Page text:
Washington Football Team season review: is there hope for the future?


Jan. 24, 2021, 12:33 p.m. | By Billy Scott | 8 months ago

With quite the roller coaster of a season, the young WFT shows lots of promise for years to come


This season, Washington Football Team (WFT) fans got dragged through a rollercoaster of emotions. The season started with the yearly disappointment that inherently comes with being a WFT fan, but ended with a considerable amount of hope.

Let's start with the quarterback carousel, another normality for the WFT. Dwayne Haskins was named the QB1 heading into the season. Once Week 5 came around, Kyle Allen was named the new starter, and Haskins was demoted to the third-string spot. Allen got a few starts before suffering a season-ending leg injury, which meant the probable Comeback Player of the Year Alex Smith had to start at QB for the first time since 2018. 

Smith won four of his first five starts. But, Haskins was called upon after Smith suffered a bone bruise to start in Week 15 and 16, losing both games, and being cut after Week 16. Smith started and won a must-win Week 17 game against the Philadelphia Eagles to clinch the NFC East, finishing the season 7-9.

But, in a surprising turn of events, Smith was ruled inactive for the WFT's Wild Card matchup against the Tampa Bay Buccaneers. This meant Taylor Heinicke, who was finishing his mathematics degree at Old Dominion just weeks before the game, was called upon to make his first NFL start against Tom Brady and the Bucs in a wild card game. Heinicke showed a strong performance, completing 26 passes for 306 yards with one passing touchdown, one rushing touchdown, and an interception. Heinicke did all of this after suffering a separated shoulder in the second half and gave the all-powerful Tampa Bay offense a run for their money. Ultimately, the WFT lost 31-23, but I thought Heinicke proved himself as a real candidate to be our starter next year.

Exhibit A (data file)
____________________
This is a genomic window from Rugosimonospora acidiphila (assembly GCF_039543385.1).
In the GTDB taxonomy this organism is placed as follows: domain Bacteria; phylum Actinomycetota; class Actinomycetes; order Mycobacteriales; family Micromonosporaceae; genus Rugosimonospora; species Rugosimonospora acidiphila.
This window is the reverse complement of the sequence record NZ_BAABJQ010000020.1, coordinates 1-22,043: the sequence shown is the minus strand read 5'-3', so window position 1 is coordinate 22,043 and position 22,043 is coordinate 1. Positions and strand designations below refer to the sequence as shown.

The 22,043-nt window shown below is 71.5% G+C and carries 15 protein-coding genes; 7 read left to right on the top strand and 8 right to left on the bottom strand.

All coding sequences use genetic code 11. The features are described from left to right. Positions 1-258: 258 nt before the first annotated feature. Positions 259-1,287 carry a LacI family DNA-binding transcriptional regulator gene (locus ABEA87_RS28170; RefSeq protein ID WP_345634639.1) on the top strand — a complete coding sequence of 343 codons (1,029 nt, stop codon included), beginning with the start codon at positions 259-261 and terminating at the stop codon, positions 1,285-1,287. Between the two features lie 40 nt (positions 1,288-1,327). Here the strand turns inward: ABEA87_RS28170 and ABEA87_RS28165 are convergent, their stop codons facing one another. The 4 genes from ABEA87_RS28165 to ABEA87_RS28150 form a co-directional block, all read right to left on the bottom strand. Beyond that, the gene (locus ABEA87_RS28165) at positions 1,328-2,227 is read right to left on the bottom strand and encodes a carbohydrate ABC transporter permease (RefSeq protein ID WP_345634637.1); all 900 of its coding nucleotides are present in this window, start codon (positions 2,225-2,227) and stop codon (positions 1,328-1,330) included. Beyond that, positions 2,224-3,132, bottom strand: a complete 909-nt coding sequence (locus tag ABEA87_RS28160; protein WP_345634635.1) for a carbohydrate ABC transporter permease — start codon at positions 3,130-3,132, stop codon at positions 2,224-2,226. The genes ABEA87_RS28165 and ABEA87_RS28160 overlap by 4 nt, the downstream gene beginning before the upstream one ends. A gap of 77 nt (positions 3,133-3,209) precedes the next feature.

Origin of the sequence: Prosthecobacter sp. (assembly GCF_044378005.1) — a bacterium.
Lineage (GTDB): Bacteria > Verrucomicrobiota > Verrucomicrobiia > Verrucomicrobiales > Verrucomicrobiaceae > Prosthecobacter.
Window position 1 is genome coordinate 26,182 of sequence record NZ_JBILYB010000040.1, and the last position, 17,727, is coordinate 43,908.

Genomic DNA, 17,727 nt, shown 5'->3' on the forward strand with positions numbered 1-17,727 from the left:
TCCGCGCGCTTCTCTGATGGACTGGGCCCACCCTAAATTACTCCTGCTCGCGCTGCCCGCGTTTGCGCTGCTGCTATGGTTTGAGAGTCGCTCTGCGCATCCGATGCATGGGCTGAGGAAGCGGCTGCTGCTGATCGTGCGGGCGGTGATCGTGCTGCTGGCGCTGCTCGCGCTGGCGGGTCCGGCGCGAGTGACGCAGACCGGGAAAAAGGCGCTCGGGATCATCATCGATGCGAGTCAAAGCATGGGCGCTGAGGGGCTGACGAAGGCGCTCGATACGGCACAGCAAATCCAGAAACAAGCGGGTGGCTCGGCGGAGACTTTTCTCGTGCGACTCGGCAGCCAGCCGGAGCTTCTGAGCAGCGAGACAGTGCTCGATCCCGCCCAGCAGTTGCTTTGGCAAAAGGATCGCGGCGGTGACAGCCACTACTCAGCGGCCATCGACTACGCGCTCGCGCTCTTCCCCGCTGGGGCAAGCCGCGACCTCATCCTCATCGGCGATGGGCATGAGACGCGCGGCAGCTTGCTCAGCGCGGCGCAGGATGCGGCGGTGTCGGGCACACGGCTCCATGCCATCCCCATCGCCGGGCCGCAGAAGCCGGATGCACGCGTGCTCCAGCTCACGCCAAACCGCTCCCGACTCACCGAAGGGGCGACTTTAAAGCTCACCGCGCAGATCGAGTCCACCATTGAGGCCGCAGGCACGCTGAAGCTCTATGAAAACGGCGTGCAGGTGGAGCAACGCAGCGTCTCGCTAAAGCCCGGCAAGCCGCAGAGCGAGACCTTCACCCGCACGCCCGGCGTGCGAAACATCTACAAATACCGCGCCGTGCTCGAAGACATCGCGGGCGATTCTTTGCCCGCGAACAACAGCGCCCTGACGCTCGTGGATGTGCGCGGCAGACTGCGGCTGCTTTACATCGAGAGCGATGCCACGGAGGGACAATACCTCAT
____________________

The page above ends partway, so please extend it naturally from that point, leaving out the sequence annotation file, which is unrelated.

Photo: WFT edge rusher and NFL Defensive Rookie of the Year Chase Young earned a Pro Bowl spot this year and immediately became a leader on the WFT's defense (courtesy of Wikimedia Commons)

We can't talk about the WFT's season without admiring their young, exciting defense. Newly-signed defensive coordinator Jack Del Rio's defense was second in total yards per game, second in passing yards per game, fourth in points per game, and tied-for-seventh in takeaways, a huge improvement from last year. NFL Defensive Rookie of the Year frontrunner Chase Young ended with 44 tackles, seven and a half sacks, four forced fumbles, three fumble recoveries, and a touchdown. Rookie safety Kamren Curl proved he was a seventh-round steal for the WFT, finishing with 88 total tackles, four tackles for loss, two sacks, four pass deflections, three interceptions, and a touchdown. Resigning cornerback Ronald Darby and signing a new inside linebacker would greatly bolster this defense.